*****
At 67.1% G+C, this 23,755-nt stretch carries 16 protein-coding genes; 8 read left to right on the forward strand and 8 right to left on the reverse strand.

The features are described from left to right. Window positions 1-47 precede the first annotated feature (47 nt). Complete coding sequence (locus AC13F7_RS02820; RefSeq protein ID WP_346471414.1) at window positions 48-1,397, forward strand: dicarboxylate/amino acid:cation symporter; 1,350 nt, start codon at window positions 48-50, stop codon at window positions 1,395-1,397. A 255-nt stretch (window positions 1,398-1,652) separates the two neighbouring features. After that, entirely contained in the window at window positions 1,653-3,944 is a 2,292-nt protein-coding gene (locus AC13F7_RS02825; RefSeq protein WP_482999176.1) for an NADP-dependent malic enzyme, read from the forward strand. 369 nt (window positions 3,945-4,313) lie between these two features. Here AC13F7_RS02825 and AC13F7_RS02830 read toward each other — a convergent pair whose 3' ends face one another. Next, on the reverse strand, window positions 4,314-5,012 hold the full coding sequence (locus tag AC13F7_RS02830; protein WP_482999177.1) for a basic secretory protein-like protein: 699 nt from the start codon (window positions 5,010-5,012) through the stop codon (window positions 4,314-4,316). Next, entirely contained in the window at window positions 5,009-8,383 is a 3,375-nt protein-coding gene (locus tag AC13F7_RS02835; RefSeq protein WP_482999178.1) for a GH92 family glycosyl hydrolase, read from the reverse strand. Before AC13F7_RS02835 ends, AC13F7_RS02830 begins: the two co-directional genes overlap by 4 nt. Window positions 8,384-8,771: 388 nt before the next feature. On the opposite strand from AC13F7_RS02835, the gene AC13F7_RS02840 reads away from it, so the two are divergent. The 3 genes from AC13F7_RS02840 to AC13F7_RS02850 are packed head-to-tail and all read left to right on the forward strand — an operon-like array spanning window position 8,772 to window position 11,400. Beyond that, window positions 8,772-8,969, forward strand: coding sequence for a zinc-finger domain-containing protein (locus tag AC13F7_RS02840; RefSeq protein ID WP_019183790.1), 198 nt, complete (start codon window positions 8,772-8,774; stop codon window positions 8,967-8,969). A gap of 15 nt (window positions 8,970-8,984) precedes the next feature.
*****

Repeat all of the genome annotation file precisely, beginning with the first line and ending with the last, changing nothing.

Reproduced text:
At 67.1% G+C, this 23,755-nt stretch carries 16 protein-coding genes; 8 read left to right on the forward strand and 8 right to left on the reverse strand.

The features are described from left to right. Window positions 1-47 precede the first annotated feature (47 nt). Complete coding sequence (locus AC13F7_RS02820; RefSeq protein ID WP_346471414.1) at window positions 48-1,397, forward strand: dicarboxylate/amino acid:cation symporter; 1,350 nt, start codon at window positions 48-50, stop codon at window positions 1,395-1,397. A 255-nt stretch (window positions 1,398-1,652) separates the two neighbouring features. After that, entirely contained in the window at window positions 1,653-3,944 is a 2,292-nt protein-coding gene (locus AC13F7_RS02825; RefSeq protein WP_482999176.1) for an NADP-dependent malic enzyme, read from the forward strand. 369 nt (window positions 3,945-4,313) lie between these two features. Here AC13F7_RS02825 and AC13F7_RS02830 read toward each other — a convergent pair whose 3' ends face one another. Next, on the reverse strand, window positions 4,314-5,012 hold the full coding sequence (locus tag AC13F7_RS02830; protein WP_482999177.1) for a basic secretory protein-like protein: 699 nt from the start codon (window positions 5,010-5,012) through the stop codon (window positions 4,314-4,316). Next, entirely contained in the window at window positions 5,009-8,383 is a 3,375-nt protein-coding gene (locus tag AC13F7_RS02835; RefSeq protein WP_482999178.1) for a GH92 family glycosyl hydrolase, read from the reverse strand. Before AC13F7_RS02835 ends, AC13F7_RS02830 begins: the two co-directional genes overlap by 4 nt. Window positions 8,384-8,771: 388 nt before the next feature. On the opposite strand from AC13F7_RS02835, the gene AC13F7_RS02840 reads away from it, so the two are divergent. The 3 genes from AC13F7_RS02840 to AC13F7_RS02850 are packed head-to-tail and all read left to right on the forward strand — an operon-like array spanning window position 8,772 to window position 11,400. Beyond that, window positions 8,772-8,969, forward strand: coding sequence for a zinc-finger domain-containing protein (locus tag AC13F7_RS02840; RefSeq protein ID WP_019183790.1), 198 nt, complete (start codon window positions 8,772-8,774; stop codon window positions 8,967-8,969). A gap of 15 nt (window positions 8,970-8,984) precedes the next feature.